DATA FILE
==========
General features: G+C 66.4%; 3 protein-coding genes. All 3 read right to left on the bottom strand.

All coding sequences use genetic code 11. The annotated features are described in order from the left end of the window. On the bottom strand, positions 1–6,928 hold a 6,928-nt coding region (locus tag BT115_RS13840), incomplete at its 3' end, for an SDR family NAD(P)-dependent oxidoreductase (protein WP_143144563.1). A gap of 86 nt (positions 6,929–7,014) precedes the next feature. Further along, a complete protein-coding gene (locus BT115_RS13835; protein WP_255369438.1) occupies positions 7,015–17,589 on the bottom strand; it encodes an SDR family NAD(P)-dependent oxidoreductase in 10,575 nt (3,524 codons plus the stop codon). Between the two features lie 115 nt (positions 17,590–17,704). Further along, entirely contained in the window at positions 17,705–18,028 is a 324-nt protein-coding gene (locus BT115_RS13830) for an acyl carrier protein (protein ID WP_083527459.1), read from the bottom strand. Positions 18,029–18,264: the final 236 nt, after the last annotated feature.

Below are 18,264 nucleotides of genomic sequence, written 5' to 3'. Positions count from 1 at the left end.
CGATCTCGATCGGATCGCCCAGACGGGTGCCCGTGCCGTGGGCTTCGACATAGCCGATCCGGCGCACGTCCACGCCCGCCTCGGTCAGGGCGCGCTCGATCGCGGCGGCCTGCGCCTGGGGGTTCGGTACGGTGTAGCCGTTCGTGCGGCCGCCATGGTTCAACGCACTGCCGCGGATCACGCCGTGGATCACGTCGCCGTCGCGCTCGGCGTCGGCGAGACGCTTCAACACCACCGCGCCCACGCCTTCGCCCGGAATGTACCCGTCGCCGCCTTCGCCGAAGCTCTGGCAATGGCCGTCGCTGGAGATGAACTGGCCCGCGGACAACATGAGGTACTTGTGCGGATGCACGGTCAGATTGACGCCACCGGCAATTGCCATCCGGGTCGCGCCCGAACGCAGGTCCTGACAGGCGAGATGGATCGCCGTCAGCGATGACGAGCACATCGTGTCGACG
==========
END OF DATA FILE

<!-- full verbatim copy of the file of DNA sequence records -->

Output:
General features: G+C 66.4%; 3 protein-coding genes. All 3 read right to left on the bottom strand.

All coding sequences use genetic code 11. The annotated features are described in order from the left end of the window. On the bottom strand, positions 1–6,928 hold a 6,928-nt coding region (locus tag BT115_RS13840), incomplete at its 3' end, for an SDR family NAD(P)-dependent oxidoreductase (protein WP_143144563.1). A gap of 86 nt (positions 6,929–7,014) precedes the next feature. Further along, a complete protein-coding gene (locus BT115_RS13835; protein WP_255369438.1) occupies positions 7,015–17,589 on the bottom strand; it encodes an SDR family NAD(P)-dependent oxidoreductase in 10,575 nt (3,524 codons plus the stop codon). Between the two features lie 115 nt (positions 17,590–17,704). Further along, entirely contained in the window at positions 17,705–18,028 is a 324-nt protein-coding gene (locus BT115_RS13830) for an acyl carrier protein (protein ID WP_083527459.1), read from the bottom strand. Positions 18,029–18,264: the final 236 nt, after the last annotated feature.

Below are 18,264 nucleotides of genomic sequence, written 5' to 3'. Positions count from 1 at the left end.
CGATCTCGATCGGATCGCCCAGACGGGTGCCCGTGCCGTGGGCTTCGACATAGCCGATCCGGCGCACGTCCACGCCCGCCTCGGTCAGGGCGCGCTCGATCGCGGCGGCCTGCGCCTGGGGGTTCGGTACGGTGTAGCCGTTCGTGCGGCCGCCATGGTTCAACGCACTGCCGCGGATCACGCCGTGGATCACGTCGCCGTCGCGCTCGGCGTCGGCGAGACGCTTCAACACCACCGCGCCCACGCCTTCGCCCGGAATGTACCCGTCGCCGCCTTCGCCGAAGCTCTGGCAATGGCCGTCGCTGGAGATGAACTGGCCCGCGGACAACATGAGGTACTTGTGCGGATGCACGGTCAGATTGACGCCACCGGCAATTGCCATCCGGGTCGCGCCCGAACGCAGGTCCTGACAGGCGAGATGGATCGCCGTCAGCGATGACGAGCACATCGTGTCGACG